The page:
HP Pavilion dv7t vs. Dell Inspiron 17R: Affordable Desktop Replacements

by Reads (26,811)

17-inch notebooks aren’t just for gamers; the affordable HP Pavilion dv7t and Dell Inspiron 17R are two of the most popular and widely available notebooks in their class. These two attractive desktop replacements start at $600 and function as great at-home computers, especially for families.

Here are the specifications of the notebooks in our comparison:


HP Pavilion dv7t

Dell Inspiron 17R

Starting Price



Price as Configured




17.3? 900p, glossy

17.3? 900p, glossy


Intel Core i5-2450M dual-core

Intel Core i5-2450M dual-core





640GB 5400RPM

500GB 5400RPM

Graphics Card

Integrated Intel HD

Integrated Intel HD




Optical Drive

DVD burner

DVD burner





6.72 lbs

7.14 lbs


1.24 inches

1.23~1.4 inches


2x USB 3.0, 2x USB 2.0, HDMI, VGA, Ethernet, media card reader

2x USB 3.0, 1x USB 2.0, 1x USB 2.0/eSATA combo, HDMI, VGA, Ethernet, media card reader


Beats speakers and subwoofer

SRS speakers and subwoofer


2-year (standard)

2-year (1-year standard)

Items highlighted indicate which notebook has the advantage. The notebooks are configured as closely as possible for comparison.

The HP Pavilion dv7t and Dell Inspiron 17R are neck-and-neck; the price difference is almost laughable. I upgraded both notebooks to a faster Core i5 processor (a Core i3 is standard) but otherwise left the standard configurations unchanged. The HP came standard with a two-year warranty; it was a $69 option on the Dell.


Despite the company?s halo products ? such as the XPS 15z and XPS 13 Ultrabook ? Dell predictably underperforms in the design arena. The Inspiron series especially has never fared well (remember the white bumpers on the Insprion 9300 of yore?); the 17R fails to improve the situation. The all-plastic design looks and feels rather cheap which is a shame since it?s actually a solid product; there?s little flex anywhere in the unit. The excess use of glossy plastic is an issue; fingerprints are the sworn enemy.

On the contrary HP continues to improve the look and feel of its Pavilion series notebooks; the dv7t has a stylish chassis with brushed aluminum accents and clever design touches such as the silver speaker grilles. It feels an entire class up from the Dell despite being about the same price.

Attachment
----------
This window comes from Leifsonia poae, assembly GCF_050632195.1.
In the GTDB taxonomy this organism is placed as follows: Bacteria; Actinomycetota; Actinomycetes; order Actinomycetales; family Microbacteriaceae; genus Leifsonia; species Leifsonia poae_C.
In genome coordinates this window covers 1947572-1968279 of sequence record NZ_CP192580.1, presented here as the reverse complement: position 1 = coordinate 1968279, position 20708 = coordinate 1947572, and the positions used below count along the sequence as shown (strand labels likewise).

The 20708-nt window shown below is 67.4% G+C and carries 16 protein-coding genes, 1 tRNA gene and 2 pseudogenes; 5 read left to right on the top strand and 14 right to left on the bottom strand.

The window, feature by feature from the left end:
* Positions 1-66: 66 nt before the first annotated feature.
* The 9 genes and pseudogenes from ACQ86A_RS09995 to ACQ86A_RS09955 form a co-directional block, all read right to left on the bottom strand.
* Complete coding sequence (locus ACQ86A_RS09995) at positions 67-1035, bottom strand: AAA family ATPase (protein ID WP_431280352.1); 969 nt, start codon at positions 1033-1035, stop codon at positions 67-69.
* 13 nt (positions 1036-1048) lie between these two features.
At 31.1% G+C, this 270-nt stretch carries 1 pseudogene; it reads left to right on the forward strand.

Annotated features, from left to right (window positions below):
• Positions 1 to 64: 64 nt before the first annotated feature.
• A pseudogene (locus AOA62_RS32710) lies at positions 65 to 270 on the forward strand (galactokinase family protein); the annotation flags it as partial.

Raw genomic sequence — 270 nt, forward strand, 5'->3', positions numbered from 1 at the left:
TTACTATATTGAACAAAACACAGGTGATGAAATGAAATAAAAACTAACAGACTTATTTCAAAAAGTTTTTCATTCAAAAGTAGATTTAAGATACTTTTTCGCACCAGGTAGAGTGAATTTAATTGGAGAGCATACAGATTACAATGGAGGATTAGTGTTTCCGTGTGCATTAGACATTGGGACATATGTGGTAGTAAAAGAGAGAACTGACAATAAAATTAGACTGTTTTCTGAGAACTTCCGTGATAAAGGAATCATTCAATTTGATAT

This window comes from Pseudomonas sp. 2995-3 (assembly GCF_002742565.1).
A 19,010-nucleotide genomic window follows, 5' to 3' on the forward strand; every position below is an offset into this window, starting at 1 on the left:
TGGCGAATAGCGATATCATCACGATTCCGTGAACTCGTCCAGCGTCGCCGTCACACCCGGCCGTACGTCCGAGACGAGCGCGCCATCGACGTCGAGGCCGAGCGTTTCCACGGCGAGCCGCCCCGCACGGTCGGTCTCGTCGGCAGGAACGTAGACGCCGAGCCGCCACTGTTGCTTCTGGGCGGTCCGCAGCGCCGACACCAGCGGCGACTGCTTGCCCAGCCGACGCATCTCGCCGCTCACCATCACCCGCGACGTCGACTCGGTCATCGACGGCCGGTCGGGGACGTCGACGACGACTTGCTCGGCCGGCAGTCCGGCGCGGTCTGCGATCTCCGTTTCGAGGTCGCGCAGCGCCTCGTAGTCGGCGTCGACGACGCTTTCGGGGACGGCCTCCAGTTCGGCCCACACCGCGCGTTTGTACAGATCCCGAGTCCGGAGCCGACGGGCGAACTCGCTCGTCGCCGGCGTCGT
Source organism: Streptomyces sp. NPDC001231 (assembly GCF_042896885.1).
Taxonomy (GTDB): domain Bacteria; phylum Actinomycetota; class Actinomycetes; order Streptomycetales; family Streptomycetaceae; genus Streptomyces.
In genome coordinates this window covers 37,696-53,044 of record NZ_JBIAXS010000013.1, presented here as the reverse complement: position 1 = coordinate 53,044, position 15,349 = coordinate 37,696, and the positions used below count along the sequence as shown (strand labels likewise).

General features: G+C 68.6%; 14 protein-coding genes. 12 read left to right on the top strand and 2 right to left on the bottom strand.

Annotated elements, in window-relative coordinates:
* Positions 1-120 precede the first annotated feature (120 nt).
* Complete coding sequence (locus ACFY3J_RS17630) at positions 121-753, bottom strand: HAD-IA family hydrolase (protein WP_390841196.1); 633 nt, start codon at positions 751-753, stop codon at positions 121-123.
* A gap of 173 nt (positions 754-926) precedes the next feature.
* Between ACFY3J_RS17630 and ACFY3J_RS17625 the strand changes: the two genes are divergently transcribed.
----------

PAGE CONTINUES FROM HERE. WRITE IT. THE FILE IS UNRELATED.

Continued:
Keyboard and Touchpad

Neither notebook offers a backlit keyboard, which is a shame as it?s a real selling point. That aside, both the HP and Dell have solid, full-size keyboards with separate numeric keypads. The dv7t has one of the new ?Chiclet? style keyboards with extra spacing between the keys; the 17R has flat keys but sticks with the traditional keyboard style. The tactile feel from both keyboards is satisfactory however I prefer the HP; the slightly heavier keystrokes inspire more confidence and it?s quieter to boot.


The screen is a dead tie ? both come with 1600×900 resolution screens with a glossy surface; it doesn?t get more generic than this for a 17.3? notebook. Color reproduction and contrast are average at best. No more can be expected at this price point.

The dv7t is available with an optional 1920×1080 display which has about 30% more space and is more colorful. It?s pricey at $150 however; spending that much on a single option isn?t reasonable (it represents 25% of the notebook?s total starting price, after all).


The 17R?s two speakers get rather loud and have measurable bass thanks to a dedicated subwoofer. Unfortunately their placement under the palm rest muffles the sound, especially when wrists are placed over them while typing. The HP has a superior setup; it has four speakers, two of which are located under the display and face at the user. It also has a subwoofer. It gets just as loud as the 17R and sounds clearer.

Other Differences

We?ve addressed all the important differences between the dv7t and the 17R; they are indistinguishable in all other aspects including performance. The Core i5 processor, 6GB of RAM, and large hard drives are more than enough for casual home use and even more demanding programs such as Photoshop. As configured, neither notebook in our comparison is good for gaming. The Dell is available with an anemic Nvidia GT 525M graphics card in its pricier configurations while the HP is available with a far superior AMD Radeon HD 7690M for just $100, which would allow it to play the latest games with ease.

Speaking of configuration options, the dv7t?s other advantage is that it is available with two hard drives; the Dell only has a single drive bay.

The battery life of both notebooks is almost identical at about three and half hours. It?s not that much time but for a 17.3? notebook, it?s acceptable; the screen is the number one consumer of battery power.

In physical terms the HP has a slight weight and thinness advantage, but nothing noticeable (a couple of ounces and two tenths of an inch).

The Winner?

The HP Pavilion dv7t takes the cake; the Dell Inspiron 17R failed to edge it out at any point during the comparison. At the same price point the dv7t delivers a higher-end look and feel, superior speaker setup and better configuration options (such as a second hard drive and fast AMD graphics card). The Dell Insprion 17R isn?t a bad pick but if the price is within $100 of the HP, we?d take the HP without second thought.



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